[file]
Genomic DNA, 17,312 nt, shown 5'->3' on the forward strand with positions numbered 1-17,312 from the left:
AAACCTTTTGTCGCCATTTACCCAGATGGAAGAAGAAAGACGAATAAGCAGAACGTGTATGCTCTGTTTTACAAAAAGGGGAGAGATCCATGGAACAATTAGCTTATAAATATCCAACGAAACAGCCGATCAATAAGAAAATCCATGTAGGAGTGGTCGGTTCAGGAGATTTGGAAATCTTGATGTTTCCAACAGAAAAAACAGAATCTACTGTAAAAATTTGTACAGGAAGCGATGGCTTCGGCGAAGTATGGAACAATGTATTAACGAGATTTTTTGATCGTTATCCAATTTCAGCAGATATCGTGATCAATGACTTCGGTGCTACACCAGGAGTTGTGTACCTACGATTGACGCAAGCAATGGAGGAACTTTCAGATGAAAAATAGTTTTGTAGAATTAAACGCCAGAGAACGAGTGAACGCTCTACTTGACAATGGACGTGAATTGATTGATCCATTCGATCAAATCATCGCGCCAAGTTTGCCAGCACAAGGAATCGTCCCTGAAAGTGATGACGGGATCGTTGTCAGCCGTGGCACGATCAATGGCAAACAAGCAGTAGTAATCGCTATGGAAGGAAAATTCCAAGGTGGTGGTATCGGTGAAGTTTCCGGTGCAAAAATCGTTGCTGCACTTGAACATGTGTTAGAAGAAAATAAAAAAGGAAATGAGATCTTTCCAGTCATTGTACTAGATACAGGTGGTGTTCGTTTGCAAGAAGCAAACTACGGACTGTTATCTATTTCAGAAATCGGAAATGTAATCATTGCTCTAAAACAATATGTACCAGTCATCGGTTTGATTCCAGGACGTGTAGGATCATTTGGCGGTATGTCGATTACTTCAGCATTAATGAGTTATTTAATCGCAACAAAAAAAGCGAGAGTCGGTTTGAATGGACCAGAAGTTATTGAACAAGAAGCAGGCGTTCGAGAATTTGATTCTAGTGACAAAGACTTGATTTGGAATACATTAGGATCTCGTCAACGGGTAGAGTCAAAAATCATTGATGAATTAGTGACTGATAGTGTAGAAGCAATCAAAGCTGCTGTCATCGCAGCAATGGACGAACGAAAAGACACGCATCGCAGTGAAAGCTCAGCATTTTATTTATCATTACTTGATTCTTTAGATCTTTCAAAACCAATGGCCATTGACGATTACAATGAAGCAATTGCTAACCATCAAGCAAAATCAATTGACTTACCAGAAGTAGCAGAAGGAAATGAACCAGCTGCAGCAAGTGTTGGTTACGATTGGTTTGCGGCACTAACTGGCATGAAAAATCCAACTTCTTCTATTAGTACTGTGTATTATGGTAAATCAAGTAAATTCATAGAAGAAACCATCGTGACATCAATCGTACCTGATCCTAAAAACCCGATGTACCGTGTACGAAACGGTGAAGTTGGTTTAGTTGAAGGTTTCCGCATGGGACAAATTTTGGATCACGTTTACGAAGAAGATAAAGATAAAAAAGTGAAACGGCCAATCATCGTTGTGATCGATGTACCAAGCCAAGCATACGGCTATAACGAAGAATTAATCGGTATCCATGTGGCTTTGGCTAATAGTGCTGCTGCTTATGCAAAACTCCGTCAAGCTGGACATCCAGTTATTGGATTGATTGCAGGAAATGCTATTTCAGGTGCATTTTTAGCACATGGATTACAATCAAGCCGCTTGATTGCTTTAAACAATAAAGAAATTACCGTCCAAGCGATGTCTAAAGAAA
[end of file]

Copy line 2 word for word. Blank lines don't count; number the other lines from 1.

AAACCTTTTGTCGCCATTTACCCAGATGGAAGAAGAAAGACGAATAAGCAGAACGTGTATGCTCTGTTTTACAAAAAGGGGAGAGATCCATGGAACAATTAGCTTATAAATATCCAACGAAACAGCCGATCAATAAGAAAATCCATGTAGGAGTGGTCGGTTCAGGAGATTTGGAAATCTTGATGTTTCCAACAGAAAAAACAGAATCTACTGTAAAAATTTGTACAGGAAGCGATGGCTTCGGCGAAGTATGGAACAATGTATTAACGAGATTTTTTGATCGTTATCCAATTTCAGCAGATATCGTGATCAATGACTTCGGTGCTACACCAGGAGTTGTGTACCTACGATTGACGCAAGCAATGGAGGAACTTTCAGATGAAAAATAGTTTTGTAGAATTAAACGCCAGAGAACGAGTGAACGCTCTACTTGACAATGGACGTGAATTGATTGATCCATTCGATCAAATCATCGCGCCAAGTTTGCCAGCACAAGGAATCGTCCCTGAAAGTGATGACGGGATCGTTGTCAGCCGTGGCACGATCAATGGCAAACAAGCAGTAGTAATCGCTATGGAAGGAAAATTCCAAGGTGGTGGTATCGGTGAAGTTTCCGGTGCAAAAATCGTTGCTGCACTTGAACATGTGTTAGAAGAAAATAAAAAAGGAAATGAGATCTTTCCAGTCATTGTACTAGATACAGGTGGTGTTCGTTTGCAAGAAGCAAACTACGGACTGTTATCTATTTCAGAAATCGGAAATGTAATCATTGCTCTAAAACAATATGTACCAGTCATCGGTTTGATTCCAGGACGTGTAGGATCATTTGGCGGTATGTCGATTACTTCAGCATTAATGAGTTATTTAATCGCAACAAAAAAAGCGAGAGTCGGTTTGAATGGACCAGAAGTTATTGAACAAGAAGCAGGCGTTCGAGAATTTGATTCTAGTGACAAAGACTTGATTTGGAATACATTAGGATCTCGTCAACGGGTAGAGTCAAAAATCATTGATGAATTAGTGACTGATAGTGTAGAAGCAATCAAAGCTGCTGTCATCGCAGCAATGGACGAACGAAAAGACACGCATCGCAGTGAAAGCTCAGCATTTTATTTATCATTACTTGATTCTTTAGATCTTTCAAAACCAATGGCCATTGACGATTACAATGAAGCAATTGCTAACCATCAAGCAAAATCAATTGACTTACCAGAAGTAGCAGAAGGAAATGAACCAGCTGCAGCAAGTGTTGGTTACGATTGGTTTGCGGCACTAACTGGCATGAAAAATCCAACTTCTTCTATTAGTACTGTGTATTATGGTAAATCAAGTAAATTCATAGAAGAAACCATCGTGACATCAATCGTACCTGATCCTAAAAACCCGATGTACCGTGTACGAAACGGTGAAGTTGGTTTAGTTGAAGGTTTCCGCATGGGACAAATTTTGGATCACGTTTACGAAGAAGATAAAGATAAAAAAGTGAAACGGCCAATCATCGTTGTGATCGATGTACCAAGCCAAGCATACGGCTATAACGAAGAATTAATCGGTATCCATGTGGCTTTGGCTAATAGTGCTGCTGCTTATGCAAAACTCCGTCAAGCTGGACATCCAGTTATTGGATTGATTGCAGGAAATGCTATTTCAGGTGCATTTTTAGCACATGGATTACAATCAAGCCGCTTGATTGCTTTAAACAATAAAGAAATTACCGTCCAAGCGATGTCTAAAGAAA